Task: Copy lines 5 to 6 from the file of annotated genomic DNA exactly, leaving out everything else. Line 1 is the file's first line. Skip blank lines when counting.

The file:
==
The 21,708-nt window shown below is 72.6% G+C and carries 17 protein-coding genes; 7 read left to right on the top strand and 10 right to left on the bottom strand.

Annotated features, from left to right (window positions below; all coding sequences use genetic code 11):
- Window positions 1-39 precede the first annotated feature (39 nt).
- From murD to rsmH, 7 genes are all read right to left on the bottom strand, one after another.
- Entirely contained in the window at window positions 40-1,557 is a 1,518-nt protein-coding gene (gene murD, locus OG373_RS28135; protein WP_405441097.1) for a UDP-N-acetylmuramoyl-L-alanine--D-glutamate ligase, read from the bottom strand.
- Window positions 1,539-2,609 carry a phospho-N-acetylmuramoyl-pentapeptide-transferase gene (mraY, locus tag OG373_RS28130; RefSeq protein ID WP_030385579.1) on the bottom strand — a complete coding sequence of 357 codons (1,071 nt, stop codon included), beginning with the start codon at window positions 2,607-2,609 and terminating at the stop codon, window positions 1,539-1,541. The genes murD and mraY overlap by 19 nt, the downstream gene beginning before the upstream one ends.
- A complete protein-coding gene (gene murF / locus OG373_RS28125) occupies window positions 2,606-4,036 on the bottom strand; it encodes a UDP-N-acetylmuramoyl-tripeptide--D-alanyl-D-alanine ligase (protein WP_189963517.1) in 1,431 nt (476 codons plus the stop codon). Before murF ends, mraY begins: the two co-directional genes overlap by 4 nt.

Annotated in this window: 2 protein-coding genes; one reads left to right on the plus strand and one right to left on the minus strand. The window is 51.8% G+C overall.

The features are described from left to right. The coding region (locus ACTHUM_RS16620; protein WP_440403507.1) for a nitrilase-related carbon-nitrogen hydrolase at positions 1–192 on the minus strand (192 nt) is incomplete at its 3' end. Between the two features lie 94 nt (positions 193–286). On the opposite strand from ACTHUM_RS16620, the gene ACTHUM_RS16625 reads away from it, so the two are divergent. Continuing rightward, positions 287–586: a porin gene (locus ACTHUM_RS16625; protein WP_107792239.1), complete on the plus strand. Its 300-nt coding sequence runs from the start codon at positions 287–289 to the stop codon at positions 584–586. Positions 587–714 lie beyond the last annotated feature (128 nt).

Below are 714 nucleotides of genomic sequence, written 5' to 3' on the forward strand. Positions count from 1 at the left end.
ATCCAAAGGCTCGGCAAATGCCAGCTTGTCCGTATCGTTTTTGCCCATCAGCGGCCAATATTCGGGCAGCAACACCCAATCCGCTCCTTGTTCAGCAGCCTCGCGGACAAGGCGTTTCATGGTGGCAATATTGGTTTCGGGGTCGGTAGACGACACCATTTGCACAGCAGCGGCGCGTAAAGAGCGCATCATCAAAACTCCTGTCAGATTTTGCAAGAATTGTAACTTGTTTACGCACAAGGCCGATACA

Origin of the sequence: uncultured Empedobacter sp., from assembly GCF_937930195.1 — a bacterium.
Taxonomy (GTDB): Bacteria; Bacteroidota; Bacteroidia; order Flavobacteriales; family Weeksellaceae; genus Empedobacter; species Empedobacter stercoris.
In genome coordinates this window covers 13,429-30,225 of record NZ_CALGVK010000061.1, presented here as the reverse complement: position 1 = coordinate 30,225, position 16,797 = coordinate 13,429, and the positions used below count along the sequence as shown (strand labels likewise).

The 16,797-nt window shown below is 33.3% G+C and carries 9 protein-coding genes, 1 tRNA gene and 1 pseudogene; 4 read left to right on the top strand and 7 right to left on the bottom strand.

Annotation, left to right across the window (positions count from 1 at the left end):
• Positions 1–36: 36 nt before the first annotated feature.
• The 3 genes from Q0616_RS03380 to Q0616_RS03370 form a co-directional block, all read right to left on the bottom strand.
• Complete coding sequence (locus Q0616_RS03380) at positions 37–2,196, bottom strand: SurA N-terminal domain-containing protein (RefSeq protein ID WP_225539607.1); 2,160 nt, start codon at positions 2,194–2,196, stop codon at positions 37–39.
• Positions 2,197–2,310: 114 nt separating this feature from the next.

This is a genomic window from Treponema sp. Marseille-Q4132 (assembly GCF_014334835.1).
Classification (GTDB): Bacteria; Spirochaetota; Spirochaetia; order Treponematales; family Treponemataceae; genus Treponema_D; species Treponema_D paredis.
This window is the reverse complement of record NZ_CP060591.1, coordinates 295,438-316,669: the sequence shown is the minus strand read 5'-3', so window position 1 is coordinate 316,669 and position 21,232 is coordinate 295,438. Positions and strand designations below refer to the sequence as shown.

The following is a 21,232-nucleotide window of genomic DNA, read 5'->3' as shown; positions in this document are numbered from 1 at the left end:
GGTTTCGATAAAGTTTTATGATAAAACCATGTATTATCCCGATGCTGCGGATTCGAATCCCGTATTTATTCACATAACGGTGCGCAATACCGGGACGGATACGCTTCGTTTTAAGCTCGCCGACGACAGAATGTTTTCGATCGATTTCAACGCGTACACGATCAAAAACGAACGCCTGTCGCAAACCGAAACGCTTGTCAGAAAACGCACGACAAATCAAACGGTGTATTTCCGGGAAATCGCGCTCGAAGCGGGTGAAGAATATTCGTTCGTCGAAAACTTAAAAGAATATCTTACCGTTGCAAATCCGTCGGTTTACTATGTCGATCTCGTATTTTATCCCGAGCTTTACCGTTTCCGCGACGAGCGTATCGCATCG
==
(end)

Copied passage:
- Entirely contained in the window at window positions 40-1,557 is a 1,518-nt protein-coding gene (gene murD, locus OG373_RS28135; protein WP_405441097.1) for a UDP-N-acetylmuramoyl-L-alanine--D-glutamate ligase, read from the bottom strand.
- Window positions 1,539-2,609 carry a phospho-N-acetylmuramoyl-pentapeptide-transferase gene (mraY, locus tag OG373_RS28130; RefSeq protein ID WP_030385579.1) on the bottom strand — a complete coding sequence of 357 codons (1,071 nt, stop codon included), beginning with the start codon at window positions 2,607-2,609 and terminating at the stop codon, window positions 1,539-1,541. The genes murD and mraY overlap by 19 nt, the downstream gene beginning before the upstream one ends.